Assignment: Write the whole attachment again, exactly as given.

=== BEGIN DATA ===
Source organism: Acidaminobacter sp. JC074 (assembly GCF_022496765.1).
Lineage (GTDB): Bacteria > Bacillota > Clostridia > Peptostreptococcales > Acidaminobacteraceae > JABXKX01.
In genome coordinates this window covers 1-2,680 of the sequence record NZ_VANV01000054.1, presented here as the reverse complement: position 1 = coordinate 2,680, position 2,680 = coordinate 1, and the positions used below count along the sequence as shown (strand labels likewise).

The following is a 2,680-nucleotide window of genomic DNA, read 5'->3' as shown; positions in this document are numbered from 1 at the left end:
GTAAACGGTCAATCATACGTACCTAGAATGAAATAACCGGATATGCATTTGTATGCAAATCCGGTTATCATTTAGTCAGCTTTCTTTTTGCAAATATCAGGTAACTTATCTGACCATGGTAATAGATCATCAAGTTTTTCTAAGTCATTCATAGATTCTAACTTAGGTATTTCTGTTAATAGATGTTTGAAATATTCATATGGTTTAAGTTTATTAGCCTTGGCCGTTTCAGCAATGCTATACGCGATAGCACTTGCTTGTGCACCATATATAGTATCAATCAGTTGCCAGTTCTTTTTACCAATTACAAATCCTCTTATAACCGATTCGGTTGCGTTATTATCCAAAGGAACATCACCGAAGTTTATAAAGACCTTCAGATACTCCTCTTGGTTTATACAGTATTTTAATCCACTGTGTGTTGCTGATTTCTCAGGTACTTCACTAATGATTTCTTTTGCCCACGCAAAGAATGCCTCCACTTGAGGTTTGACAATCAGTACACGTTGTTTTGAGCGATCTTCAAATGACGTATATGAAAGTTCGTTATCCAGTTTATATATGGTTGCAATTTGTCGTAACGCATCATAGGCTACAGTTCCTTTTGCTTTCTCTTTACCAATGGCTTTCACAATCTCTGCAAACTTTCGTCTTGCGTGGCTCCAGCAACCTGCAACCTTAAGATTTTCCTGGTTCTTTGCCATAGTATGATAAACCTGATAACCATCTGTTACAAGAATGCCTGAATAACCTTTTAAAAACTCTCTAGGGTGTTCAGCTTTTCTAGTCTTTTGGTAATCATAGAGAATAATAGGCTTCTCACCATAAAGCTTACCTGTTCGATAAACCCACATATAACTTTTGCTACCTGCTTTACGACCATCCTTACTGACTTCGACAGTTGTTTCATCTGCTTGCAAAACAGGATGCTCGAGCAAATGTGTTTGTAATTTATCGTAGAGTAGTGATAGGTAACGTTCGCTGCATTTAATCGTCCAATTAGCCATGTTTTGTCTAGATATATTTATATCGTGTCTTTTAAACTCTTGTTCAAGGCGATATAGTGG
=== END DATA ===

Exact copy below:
Source organism: Acidaminobacter sp. JC074 (assembly GCF_022496765.1).
Lineage (GTDB): Bacteria > Bacillota > Clostridia > Peptostreptococcales > Acidaminobacteraceae > JABXKX01.
In genome coordinates this window covers 1-2,680 of the sequence record NZ_VANV01000054.1, presented here as the reverse complement: position 1 = coordinate 2,680, position 2,680 = coordinate 1, and the positions used below count along the sequence as shown (strand labels likewise).

The following is a 2,680-nucleotide window of genomic DNA, read 5'->3' as shown; positions in this document are numbered from 1 at the left end:
GTAAACGGTCAATCATACGTACCTAGAATGAAATAACCGGATATGCATTTGTATGCAAATCCGGTTATCATTTAGTCAGCTTTCTTTTTGCAAATATCAGGTAACTTATCTGACCATGGTAATAGATCATCAAGTTTTTCTAAGTCATTCATAGATTCTAACTTAGGTATTTCTGTTAATAGATGTTTGAAATATTCATATGGTTTAAGTTTATTAGCCTTGGCCGTTTCAGCAATGCTATACGCGATAGCACTTGCTTGTGCACCATATATAGTATCAATCAGTTGCCAGTTCTTTTTACCAATTACAAATCCTCTTATAACCGATTCGGTTGCGTTATTATCCAAAGGAACATCACCGAAGTTTATAAAGACCTTCAGATACTCCTCTTGGTTTATACAGTATTTTAATCCACTGTGTGTTGCTGATTTCTCAGGTACTTCACTAATGATTTCTTTTGCCCACGCAAAGAATGCCTCCACTTGAGGTTTGACAATCAGTACACGTTGTTTTGAGCGATCTTCAAATGACGTATATGAAAGTTCGTTATCCAGTTTATATATGGTTGCAATTTGTCGTAACGCATCATAGGCTACAGTTCCTTTTGCTTTCTCTTTACCAATGGCTTTCACAATCTCTGCAAACTTTCGTCTTGCGTGGCTCCAGCAACCTGCAACCTTAAGATTTTCCTGGTTCTTTGCCATAGTATGATAAACCTGATAACCATCTGTTACAAGAATGCCTGAATAACCTTTTAAAAACTCTCTAGGGTGTTCAGCTTTTCTAGTCTTTTGGTAATCATAGAGAATAATAGGCTTCTCACCATAAAGCTTACCTGTTCGATAAACCCACATATAACTTTTGCTACCTGCTTTACGACCATCCTTACTGACTTCGACAGTTGTTTCATCTGCTTGCAAAACAGGATGCTCGAGCAAATGTGTTTGTAATTTATCGTAGAGTAGTGATAGGTAACGTTCGCTGCATTTAATCGTCCAATTAGCCATGTTTTGTCTAGATATATTTATATCGTGTCTTTTAAACTCTTGTTCAAGGCGATATAGTGG